How can wine regions combat rising temperatures?

Climate chaos is real. With highly irregular weather patterns, we are also seeing a warming trend across the world’s wine regions. The vine is very sensitive to climatic change, so what can vignerons do to counter elevated temperatures and increased risk of drought? Here are some options.

Changing the varietal mix

Planting varieties better suited to warmer conditions is one long-term option. These would include longer cycle grape varieties and those with better drought resistance. But for many regions this isn’t easy to do, because the grape variety or varieties grown are part of the regional identity. One option here is clonal selection, because this maintains varietal identity. In terms of new vine material, this could be through breeding programs, or through trawling through existing catalogues of varieties. Bordeaux, for example, recent approved some new varieties on an experimental basis, including Touriga Nacional, with disease resistance and climate change in mind.


Often forgotten, rootstocks are important viticultural tools, and can help with better drought resistance and lower vigour (smaller canopies need less water). There’s a big problem in the world of wine because everyone seems to be using the same limited pool of rootstocks, most of which were developed over a century ago. It’s an area that could benefit from some innovation.

Kaolin-treated leaves in Portugal’s Douro wine region


Kaolin is a clay that is applied to foilage, acting as a sun screen. This is a clay-like material which is sprayed on vineyards prior to a heat event – or which can even be used prophylactically in hot regions. The kaolin works by significantly reducing leaf temperatures, which enables them to carry on photosynthesising longer, and protecting the leaves and fruit from sunburn. The use of kaolin in agriculture dates back to the 1930s, but it has only recently been applied to grape vines. Kaolin is supplied as a wettable powder, which is then diluted with water and sprayed. The particles need to have a diameter of less than 2 μm and should spread on application to make a uniform film.

Shade cloth in action in a California vineyard – picture courtesy of Steve Matthiasson

Shade netting/cloth

One of the perils for viticulture in warm climates, or in abnormally hot vintages, is the risk of sunburn. Red grapes in particular can get very hot in direct sun, and as ripening approaches this can cause problems. If the vines are heavily water stressed, then they often lose their basal leaves, exposing clusters to full sun. The problem is particularly acute when vine row orientation is North-South, because this leaves one side of the canopy exposed to the afternoon sun, when temperatures are usually higher. One response to this risk of too much sun exposure has been to use shade cloths. The experimental work on these has yielded encouraging results.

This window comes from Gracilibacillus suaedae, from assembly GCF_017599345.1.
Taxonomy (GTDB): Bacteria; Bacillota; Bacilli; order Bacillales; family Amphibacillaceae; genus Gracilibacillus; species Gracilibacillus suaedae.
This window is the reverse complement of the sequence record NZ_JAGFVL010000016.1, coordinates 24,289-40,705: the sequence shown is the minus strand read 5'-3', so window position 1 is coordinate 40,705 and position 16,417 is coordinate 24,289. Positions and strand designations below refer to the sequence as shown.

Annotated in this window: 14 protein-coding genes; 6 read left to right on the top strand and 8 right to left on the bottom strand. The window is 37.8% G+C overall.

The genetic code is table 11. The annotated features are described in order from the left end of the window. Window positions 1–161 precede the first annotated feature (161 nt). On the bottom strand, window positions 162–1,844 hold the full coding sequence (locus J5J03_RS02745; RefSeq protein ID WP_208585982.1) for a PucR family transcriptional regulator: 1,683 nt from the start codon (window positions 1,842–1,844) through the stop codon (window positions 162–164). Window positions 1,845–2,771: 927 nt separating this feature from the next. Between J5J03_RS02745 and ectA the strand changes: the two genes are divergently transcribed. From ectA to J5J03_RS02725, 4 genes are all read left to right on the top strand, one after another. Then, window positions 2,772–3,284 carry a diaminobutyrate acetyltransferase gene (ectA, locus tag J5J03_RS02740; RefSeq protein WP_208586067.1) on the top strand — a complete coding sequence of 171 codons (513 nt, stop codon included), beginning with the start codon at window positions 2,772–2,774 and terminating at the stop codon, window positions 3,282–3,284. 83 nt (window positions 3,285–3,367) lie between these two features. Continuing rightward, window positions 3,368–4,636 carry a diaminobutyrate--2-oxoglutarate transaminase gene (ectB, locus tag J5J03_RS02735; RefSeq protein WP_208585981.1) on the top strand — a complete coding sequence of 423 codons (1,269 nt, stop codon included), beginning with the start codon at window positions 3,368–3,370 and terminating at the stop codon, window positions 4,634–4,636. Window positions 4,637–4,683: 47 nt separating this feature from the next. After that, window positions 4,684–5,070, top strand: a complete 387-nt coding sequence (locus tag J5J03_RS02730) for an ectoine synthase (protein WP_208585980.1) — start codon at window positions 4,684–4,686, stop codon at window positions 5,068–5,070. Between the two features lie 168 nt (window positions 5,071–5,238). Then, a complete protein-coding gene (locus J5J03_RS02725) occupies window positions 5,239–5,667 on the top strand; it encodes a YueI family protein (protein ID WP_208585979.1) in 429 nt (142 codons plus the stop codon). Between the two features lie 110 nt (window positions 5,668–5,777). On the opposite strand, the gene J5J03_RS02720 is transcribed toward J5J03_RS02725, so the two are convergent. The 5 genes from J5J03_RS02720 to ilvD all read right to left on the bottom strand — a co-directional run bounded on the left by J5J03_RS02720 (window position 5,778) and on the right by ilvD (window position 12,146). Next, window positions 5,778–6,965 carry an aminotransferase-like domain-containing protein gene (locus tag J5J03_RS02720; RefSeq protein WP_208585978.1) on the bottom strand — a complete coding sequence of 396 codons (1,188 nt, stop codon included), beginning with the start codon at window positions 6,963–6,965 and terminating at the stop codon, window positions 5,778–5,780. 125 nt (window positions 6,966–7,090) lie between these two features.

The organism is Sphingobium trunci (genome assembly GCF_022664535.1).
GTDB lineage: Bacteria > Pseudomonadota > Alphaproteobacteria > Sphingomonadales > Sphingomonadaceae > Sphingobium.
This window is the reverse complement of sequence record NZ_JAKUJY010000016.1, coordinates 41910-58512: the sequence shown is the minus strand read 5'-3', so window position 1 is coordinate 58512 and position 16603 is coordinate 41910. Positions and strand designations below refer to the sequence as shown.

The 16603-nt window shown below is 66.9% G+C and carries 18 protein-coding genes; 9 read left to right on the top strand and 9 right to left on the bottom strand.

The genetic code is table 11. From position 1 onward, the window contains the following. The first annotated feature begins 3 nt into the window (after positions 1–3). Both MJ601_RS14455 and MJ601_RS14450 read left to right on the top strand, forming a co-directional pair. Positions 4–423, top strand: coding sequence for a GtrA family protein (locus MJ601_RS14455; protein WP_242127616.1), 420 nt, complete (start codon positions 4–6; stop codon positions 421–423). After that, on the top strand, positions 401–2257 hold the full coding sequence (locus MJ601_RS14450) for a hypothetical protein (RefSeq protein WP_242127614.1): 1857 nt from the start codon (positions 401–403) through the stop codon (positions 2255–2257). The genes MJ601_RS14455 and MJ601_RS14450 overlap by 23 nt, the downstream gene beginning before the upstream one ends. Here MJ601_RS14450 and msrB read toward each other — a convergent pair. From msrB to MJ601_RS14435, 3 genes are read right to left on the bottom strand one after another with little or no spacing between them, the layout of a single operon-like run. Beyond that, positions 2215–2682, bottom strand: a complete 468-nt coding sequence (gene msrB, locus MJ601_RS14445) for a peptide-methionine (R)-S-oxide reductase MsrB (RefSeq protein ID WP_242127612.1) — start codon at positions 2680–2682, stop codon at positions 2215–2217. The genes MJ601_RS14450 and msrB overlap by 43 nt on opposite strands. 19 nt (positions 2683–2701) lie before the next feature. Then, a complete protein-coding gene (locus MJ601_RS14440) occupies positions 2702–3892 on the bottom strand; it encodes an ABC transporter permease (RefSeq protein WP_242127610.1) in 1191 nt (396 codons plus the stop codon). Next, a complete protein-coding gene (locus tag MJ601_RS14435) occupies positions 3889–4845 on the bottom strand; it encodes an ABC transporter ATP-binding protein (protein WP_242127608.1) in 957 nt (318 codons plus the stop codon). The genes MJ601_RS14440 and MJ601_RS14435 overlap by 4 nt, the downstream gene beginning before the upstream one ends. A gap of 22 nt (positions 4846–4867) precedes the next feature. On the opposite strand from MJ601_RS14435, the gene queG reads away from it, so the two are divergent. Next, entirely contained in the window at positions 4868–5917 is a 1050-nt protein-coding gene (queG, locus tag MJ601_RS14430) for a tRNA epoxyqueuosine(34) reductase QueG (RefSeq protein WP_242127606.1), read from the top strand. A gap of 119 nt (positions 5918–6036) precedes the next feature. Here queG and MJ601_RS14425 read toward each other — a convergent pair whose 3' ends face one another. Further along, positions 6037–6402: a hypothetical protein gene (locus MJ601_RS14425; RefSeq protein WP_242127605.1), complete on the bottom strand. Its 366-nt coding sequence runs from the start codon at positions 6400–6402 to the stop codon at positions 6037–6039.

Irrigating during heat spikes

This cools down the canopy, and helps prevent leaf loss in the fruiting zone. Switching the irrigation on during a heat spike can be protective, especially for younger vines with shallow root systems.

Modified irrigation strategies

Irrigating in fewer large bursts rather than more shorter ones. This means that the water gets down further in the soil profile, mimicking what happens with rain. Otherwise root growth is all in the top level of the soil and the vine is more vulnerable to drought. Also, only begin irrigation when it is really needed, to avoid growing a big lush canopy: keeping the canopy smaller helps with disease resistance and requires less water to maintain.

Trellising changes

Bush vines are ideally suited to warm climates: the smaller canopies need less water to maintain them, and the developing fruit sees dappled sunlight. But not all varieties do well as bush vines. Syrah struggles because fragile stems can snap. An alternative is to not grow the vine as a vertically shoot positioned canopy, but instead let it sprawl a bit, like the single-wire umbrella spread often used in Australia. Again, this allows dappled light to reach the fruit.


Soil temperatures in southern European wine regions can easily reach 50 C. The presence of mulches can keep soils from these damaging temperatures and also help conserve soil moisture. One way of mulching is crimping but not mowing the cover crop or native vegetation in the row some time after the growing season has started.

Increasing soil organic material

Increasing the organic matter in the soil increases soil water holding capacity. Having things growing in the soil does this, and also helps with soil structure, so that when it rains the water infiltrates and doesn’t run off.


One recent trend has been to grow trees in vineyards. Typically, these will be part of a hedgerow running through the vineyard acting as biological corridors. It takes a while for the trees to grow to full height, and the species used need to be chosen carefully, but they can help provide shade as well as increasing biodiversity. There is growing interest in this, particularly in France.